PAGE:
Labors of love: Classic cars displayed at Smithville Labor Day event

SMITHVILLE — It was a 12-hour day for Joe Wilson. The 78-year-old Greene County man arrived in Smithville at 6 a.m. to get everything ready for registration to begin. In just two hours, cars of every age, make, color and size would roll onto the grass lawn and dirt baseball fields to show off.

Wilson, president of the Bloomington Cruisin’ Classics car club, had done everything to make sure the group’s annual show at the Smithville Area Association’s Labor Day celebration was a hit.

And a hit it was.

With 176 classic cars registered for Monday’s show, it was the most successful show in its 25 years of coming together.

“Our first president made a connection with the Smithville association to get the crowd out, and it went pretty good,” said Wilson, a long-time car enthusiast. “So we just kept going.”

If you were searching for a car, chances are you could find it at the show. Model Ts, Chevy Coupes, Ford Mustangs, Shelby Cobras, Corvettes and more covered the fields, and the different colors were spotted all around. Every car seemed to have a story to tell.

For Ed and Mary Dathe, their restored 1914 Ford Model T held their story.

Mary Dathe purchased the car from a man in

Farmersburg as a Christmas present for her husband after he “whined and complained” about not having enough money to purchase it.

Before then, the car belonged to only four other people. According to Ed Dathe, the original owner purchased it new in Michigan and drove it to Canada. It then went to Florida and back to Michigan before landing in Indiana and ultimately in the Dathes’ garage. The body of the black and gold chrome car was restored by the Farmersburg owner, but Dathe worked on the engine and transmission.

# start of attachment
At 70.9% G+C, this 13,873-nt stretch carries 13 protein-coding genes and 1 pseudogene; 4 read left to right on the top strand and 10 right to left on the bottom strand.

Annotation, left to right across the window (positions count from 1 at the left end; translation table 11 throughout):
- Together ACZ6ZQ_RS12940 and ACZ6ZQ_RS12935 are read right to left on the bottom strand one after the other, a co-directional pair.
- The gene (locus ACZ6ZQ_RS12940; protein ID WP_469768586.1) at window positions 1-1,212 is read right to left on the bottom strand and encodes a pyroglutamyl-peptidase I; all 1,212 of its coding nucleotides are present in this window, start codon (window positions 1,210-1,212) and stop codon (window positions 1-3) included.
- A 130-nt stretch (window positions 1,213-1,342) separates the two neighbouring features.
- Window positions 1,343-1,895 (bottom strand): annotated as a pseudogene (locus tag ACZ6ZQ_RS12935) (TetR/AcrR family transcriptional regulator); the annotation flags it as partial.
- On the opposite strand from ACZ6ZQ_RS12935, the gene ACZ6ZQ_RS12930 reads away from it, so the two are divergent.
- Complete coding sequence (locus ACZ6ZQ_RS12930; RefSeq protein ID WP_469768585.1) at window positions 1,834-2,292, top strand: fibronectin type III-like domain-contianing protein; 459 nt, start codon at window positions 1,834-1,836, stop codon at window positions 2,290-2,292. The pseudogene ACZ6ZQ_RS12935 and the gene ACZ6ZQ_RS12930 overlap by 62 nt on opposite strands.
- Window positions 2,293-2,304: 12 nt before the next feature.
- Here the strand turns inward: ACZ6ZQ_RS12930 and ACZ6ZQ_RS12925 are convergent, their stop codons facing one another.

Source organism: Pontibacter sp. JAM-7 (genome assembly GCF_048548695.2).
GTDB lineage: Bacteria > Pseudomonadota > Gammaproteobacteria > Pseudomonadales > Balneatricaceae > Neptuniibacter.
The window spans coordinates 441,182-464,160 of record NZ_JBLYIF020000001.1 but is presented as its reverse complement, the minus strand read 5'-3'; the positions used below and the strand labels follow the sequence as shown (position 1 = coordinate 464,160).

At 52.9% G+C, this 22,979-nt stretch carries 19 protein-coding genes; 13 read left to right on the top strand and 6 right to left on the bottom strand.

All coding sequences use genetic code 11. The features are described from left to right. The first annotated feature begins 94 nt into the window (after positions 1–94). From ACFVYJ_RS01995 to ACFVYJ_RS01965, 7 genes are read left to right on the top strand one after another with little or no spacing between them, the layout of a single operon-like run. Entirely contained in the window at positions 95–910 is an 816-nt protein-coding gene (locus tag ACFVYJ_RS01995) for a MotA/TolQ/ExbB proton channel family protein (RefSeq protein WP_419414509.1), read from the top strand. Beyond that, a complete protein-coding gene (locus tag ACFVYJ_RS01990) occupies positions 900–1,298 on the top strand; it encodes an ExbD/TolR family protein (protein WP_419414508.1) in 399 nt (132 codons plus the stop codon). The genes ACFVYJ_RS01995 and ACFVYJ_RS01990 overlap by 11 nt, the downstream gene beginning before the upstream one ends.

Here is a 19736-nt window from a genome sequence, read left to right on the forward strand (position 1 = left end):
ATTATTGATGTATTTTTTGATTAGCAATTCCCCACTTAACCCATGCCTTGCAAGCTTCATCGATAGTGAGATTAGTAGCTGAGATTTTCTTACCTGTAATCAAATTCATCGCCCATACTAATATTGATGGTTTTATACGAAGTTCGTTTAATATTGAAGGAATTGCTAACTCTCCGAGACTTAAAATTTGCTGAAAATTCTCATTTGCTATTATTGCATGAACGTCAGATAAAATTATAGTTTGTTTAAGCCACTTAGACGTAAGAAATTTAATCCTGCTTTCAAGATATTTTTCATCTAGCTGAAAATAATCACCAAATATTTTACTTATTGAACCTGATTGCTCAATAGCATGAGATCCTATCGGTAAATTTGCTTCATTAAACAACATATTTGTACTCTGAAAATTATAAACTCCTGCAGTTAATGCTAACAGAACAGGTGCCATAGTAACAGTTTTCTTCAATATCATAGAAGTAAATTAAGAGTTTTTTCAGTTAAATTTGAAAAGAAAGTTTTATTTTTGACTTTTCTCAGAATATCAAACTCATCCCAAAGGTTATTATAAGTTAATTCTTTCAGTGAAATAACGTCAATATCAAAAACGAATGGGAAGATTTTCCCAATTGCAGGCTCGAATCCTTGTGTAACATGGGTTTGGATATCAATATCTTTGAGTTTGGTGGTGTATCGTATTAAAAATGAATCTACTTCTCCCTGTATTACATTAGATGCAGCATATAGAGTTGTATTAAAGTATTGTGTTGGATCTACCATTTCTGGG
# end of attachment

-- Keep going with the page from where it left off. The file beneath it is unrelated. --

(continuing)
“I’ve been a motorhead ever since I was 14,” he said. Dathe would work on his friend’s Ford Model A in exchange for rides to school. “So I had my arm out every morning, waving to the girls,” he laughed. “But that’s how it started.”

They drive the Model T to church nearly every Sunday, when the weather allows. According to Mary Dathe, the ride is not too bad. With only a two-speed transmission and a top speed of 35 miles per hour, you can feel every nook and cranny of the road.

“It’s pretty cool because it is so open,” she said. “It’s a little bumpy sometimes, not too bad. The seats aren’t all that comfortable — some of the buttons are coming off — but they are original.”

The Dathes’ pride in the car shows whenever someone pauses to look and ask questions about the car’s restoration and history. Ed Dathe points out every little detail about the car, such as the groove on the right fender as compared with the left, and the speedometer that was purchased from a man in Oklahoma, which reads 1,884.

The Model T, along with another nearly 65 other vehicles, took home trophies awarded by the club for categories such as Top 40, Best Motorcycles, Best Hotrod and more. The one to win, however, was the Participant Prize. That award, the largest trophy, went home with Tom White, owner of a 1956 black Chevy 210 Sedan.

“When I got married, I was driving a 1956 Chevy, and whenever I got to the point of thinking, ‘well, it would be fun to have a car to play with,’ and ‘man, it’d be fun to find a 1956 Chevrolet since that’s what we had when we were married,’ and here this thing came,” White said, smiling. “Oh, man so that just made it even more special.”

White and his entire family travel to different car shows, with this particular car placing well at every show. However, they always make sure to come to this show every year.

“We’re here every year. We’ve been here when it’s cold, and when it’s hotter than this,” White said, noting the 87-degree heat. “It’s a lot of fun, fun to take it here. This is its home show.”

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